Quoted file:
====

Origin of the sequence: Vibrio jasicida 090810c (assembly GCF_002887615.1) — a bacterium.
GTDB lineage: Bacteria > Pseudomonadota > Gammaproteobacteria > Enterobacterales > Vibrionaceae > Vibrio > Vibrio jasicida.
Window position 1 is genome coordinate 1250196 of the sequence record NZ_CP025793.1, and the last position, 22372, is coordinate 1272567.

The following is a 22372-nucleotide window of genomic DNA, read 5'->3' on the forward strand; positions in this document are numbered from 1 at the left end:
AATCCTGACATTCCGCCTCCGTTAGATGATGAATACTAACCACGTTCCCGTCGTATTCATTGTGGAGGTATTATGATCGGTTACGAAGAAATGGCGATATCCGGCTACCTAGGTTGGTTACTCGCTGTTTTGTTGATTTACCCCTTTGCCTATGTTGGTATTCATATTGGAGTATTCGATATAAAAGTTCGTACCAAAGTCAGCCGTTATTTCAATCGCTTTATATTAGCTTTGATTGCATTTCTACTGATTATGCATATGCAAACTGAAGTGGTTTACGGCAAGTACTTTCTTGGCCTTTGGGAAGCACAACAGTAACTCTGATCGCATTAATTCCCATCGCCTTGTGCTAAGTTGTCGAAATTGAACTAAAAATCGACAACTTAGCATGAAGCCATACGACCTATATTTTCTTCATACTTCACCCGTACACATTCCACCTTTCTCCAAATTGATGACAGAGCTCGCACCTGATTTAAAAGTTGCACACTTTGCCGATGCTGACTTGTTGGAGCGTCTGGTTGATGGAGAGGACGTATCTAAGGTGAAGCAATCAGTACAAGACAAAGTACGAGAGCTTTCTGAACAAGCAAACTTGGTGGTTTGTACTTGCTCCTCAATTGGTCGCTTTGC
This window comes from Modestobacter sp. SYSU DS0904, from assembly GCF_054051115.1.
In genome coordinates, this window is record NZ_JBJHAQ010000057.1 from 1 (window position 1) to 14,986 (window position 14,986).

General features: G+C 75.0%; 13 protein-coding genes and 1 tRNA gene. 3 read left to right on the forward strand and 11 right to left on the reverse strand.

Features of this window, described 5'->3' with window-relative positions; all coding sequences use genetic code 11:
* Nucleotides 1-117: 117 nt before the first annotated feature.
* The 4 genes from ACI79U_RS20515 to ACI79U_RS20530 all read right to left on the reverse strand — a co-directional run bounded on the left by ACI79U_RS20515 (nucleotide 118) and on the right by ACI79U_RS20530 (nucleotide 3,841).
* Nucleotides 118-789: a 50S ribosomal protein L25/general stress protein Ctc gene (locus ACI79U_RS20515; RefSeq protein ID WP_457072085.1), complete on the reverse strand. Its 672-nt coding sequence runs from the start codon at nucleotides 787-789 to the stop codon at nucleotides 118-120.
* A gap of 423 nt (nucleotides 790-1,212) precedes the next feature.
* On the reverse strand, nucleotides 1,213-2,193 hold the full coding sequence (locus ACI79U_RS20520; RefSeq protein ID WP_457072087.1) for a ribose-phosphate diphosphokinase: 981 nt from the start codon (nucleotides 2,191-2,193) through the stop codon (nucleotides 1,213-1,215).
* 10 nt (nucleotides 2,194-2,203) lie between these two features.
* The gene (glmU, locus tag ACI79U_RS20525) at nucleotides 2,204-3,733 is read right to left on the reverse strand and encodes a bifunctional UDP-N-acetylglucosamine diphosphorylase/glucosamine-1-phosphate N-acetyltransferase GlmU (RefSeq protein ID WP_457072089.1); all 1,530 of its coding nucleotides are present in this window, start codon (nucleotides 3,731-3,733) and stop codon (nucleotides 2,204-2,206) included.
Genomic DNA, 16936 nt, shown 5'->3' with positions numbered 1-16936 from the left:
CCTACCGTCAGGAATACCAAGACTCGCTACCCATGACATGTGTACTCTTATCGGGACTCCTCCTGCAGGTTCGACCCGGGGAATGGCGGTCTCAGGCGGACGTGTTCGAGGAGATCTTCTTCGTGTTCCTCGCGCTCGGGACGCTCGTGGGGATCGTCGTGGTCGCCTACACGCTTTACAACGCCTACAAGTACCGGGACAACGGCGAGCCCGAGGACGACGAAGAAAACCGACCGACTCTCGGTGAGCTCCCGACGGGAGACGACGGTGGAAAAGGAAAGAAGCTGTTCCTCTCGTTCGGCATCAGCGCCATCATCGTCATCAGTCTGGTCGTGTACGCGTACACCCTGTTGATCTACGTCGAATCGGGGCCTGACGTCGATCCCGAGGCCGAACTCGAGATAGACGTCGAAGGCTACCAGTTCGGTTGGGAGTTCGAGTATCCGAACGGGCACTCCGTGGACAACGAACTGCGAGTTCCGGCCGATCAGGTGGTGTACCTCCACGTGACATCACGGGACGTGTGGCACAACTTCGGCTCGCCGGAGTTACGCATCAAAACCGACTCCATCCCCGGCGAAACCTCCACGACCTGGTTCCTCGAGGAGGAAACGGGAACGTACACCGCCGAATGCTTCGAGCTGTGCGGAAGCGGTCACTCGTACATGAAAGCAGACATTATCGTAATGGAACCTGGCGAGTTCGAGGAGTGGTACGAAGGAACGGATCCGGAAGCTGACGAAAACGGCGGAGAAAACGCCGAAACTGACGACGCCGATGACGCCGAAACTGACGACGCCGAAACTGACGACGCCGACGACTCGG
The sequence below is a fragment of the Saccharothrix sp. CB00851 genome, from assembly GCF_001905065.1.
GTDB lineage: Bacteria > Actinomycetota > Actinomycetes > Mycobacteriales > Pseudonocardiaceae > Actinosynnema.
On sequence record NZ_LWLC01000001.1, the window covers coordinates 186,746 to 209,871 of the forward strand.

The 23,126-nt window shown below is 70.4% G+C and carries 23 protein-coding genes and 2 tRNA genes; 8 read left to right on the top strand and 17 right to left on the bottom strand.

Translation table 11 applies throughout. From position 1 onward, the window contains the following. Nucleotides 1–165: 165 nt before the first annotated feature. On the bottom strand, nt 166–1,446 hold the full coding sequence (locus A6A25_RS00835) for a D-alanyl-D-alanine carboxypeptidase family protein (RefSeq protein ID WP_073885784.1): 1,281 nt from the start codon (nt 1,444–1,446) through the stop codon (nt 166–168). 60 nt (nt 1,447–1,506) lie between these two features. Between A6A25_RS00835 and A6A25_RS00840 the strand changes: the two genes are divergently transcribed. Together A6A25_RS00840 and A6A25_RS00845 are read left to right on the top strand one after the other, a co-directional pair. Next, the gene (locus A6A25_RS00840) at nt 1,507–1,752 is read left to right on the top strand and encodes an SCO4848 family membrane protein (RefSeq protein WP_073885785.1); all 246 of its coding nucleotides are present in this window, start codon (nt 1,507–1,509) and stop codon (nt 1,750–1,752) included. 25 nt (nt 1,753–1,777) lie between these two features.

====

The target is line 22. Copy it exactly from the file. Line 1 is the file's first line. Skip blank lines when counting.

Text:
The 23,126-nt window shown below is 70.4% G+C and carries 23 protein-coding genes and 2 tRNA genes; 8 read left to right on the top strand and 17 right to left on the bottom strand.